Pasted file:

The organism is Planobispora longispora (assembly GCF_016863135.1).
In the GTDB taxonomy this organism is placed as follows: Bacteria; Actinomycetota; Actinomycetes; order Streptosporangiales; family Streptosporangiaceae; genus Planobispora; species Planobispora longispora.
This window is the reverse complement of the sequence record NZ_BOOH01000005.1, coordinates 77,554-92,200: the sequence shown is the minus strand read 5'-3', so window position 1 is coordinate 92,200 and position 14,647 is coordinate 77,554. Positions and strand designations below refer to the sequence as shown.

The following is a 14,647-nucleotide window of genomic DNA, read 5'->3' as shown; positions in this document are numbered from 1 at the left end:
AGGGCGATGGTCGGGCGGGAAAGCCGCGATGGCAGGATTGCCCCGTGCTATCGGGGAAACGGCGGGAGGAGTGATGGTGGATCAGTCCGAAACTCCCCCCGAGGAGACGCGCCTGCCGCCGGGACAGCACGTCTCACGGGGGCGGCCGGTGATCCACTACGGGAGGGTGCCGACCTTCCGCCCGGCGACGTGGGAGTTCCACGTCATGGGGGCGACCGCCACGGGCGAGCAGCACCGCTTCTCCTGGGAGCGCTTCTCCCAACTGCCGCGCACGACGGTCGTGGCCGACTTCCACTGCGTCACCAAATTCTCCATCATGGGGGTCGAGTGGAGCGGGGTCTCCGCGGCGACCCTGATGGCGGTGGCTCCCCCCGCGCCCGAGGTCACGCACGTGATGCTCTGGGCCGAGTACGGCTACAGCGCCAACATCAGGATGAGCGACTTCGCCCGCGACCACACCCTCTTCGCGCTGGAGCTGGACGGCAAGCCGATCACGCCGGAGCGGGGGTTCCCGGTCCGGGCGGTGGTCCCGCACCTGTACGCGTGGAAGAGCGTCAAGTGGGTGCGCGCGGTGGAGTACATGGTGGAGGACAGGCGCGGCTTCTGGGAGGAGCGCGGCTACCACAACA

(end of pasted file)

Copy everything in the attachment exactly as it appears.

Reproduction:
The organism is Planobispora longispora (assembly GCF_016863135.1).
In the GTDB taxonomy this organism is placed as follows: Bacteria; Actinomycetota; Actinomycetes; order Streptosporangiales; family Streptosporangiaceae; genus Planobispora; species Planobispora longispora.
This window is the reverse complement of the sequence record NZ_BOOH01000005.1, coordinates 77,554-92,200: the sequence shown is the minus strand read 5'-3', so window position 1 is coordinate 92,200 and position 14,647 is coordinate 77,554. Positions and strand designations below refer to the sequence as shown.

The following is a 14,647-nucleotide window of genomic DNA, read 5'->3' as shown; positions in this document are numbered from 1 at the left end:
AGGGCGATGGTCGGGCGGGAAAGCCGCGATGGCAGGATTGCCCCGTGCTATCGGGGAAACGGCGGGAGGAGTGATGGTGGATCAGTCCGAAACTCCCCCCGAGGAGACGCGCCTGCCGCCGGGACAGCACGTCTCACGGGGGCGGCCGGTGATCCACTACGGGAGGGTGCCGACCTTCCGCCCGGCGACGTGGGAGTTCCACGTCATGGGGGCGACCGCCACGGGCGAGCAGCACCGCTTCTCCTGGGAGCGCTTCTCCCAACTGCCGCGCACGACGGTCGTGGCCGACTTCCACTGCGTCACCAAATTCTCCATCATGGGGGTCGAGTGGAGCGGGGTCTCCGCGGCGACCCTGATGGCGGTGGCTCCCCCCGCGCCCGAGGTCACGCACGTGATGCTCTGGGCCGAGTACGGCTACAGCGCCAACATCAGGATGAGCGACTTCGCCCGCGACCACACCCTCTTCGCGCTGGAGCTGGACGGCAAGCCGATCACGCCGGAGCGGGGGTTCCCGGTCCGGGCGGTGGTCCCGCACCTGTACGCGTGGAAGAGCGTCAAGTGGGTGCGCGCGGTGGAGTACATGGTGGAGGACAGGCGCGGCTTCTGGGAGGAGCGCGGCTACCACAACA